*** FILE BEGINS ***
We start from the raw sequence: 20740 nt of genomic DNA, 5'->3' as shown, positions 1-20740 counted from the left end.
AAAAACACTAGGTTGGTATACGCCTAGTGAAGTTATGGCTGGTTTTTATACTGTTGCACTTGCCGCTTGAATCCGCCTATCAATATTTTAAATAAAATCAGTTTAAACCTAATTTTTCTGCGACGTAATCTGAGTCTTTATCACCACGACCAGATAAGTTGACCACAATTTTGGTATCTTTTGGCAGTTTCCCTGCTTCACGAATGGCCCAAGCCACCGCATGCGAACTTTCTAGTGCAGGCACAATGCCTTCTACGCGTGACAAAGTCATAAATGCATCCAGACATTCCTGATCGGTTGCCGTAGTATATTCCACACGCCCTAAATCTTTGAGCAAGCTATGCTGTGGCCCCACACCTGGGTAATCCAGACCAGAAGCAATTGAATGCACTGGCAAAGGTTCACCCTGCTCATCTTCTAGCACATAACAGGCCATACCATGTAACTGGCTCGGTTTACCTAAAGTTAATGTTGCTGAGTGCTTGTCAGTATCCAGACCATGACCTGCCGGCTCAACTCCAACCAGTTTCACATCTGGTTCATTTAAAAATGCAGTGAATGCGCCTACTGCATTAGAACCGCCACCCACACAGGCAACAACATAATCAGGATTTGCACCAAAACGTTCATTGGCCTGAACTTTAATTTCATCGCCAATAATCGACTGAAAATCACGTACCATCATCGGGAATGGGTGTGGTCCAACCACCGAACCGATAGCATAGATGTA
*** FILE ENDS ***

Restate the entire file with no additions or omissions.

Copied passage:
We start from the raw sequence: 20740 nt of genomic DNA, 5'->3' as shown, positions 1-20740 counted from the left end.
AAAAACACTAGGTTGGTATACGCCTAGTGAAGTTATGGCTGGTTTTTATACTGTTGCACTTGCCGCTTGAATCCGCCTATCAATATTTTAAATAAAATCAGTTTAAACCTAATTTTTCTGCGACGTAATCTGAGTCTTTATCACCACGACCAGATAAGTTGACCACAATTTTGGTATCTTTTGGCAGTTTCCCTGCTTCACGAATGGCCCAAGCCACCGCATGCGAACTTTCTAGTGCAGGCACAATGCCTTCTACGCGTGACAAAGTCATAAATGCATCCAGACATTCCTGATCGGTTGCCGTAGTATATTCCACACGCCCTAAATCTTTGAGCAAGCTATGCTGTGGCCCCACACCTGGGTAATCCAGACCAGAAGCAATTGAATGCACTGGCAAAGGTTCACCCTGCTCATCTTCTAGCACATAACAGGCCATACCATGTAACTGGCTCGGTTTACCTAAAGTTAATGTTGCTGAGTGCTTGTCAGTATCCAGACCATGACCTGCCGGCTCAACTCCAACCAGTTTCACATCTGGTTCATTTAAAAATGCAGTGAATGCGCCTACTGCATTAGAACCGCCACCCACACAGGCAACAACATAATCAGGATTTGCACCAAAACGTTCATTGGCCTGAACTTTAATTTCATCGCCAATAATCGACTGAAAATCACGTACCATCATCGGGAATGGGTGTGGTCCAACCACCGAACCGATAGCATAGATGTA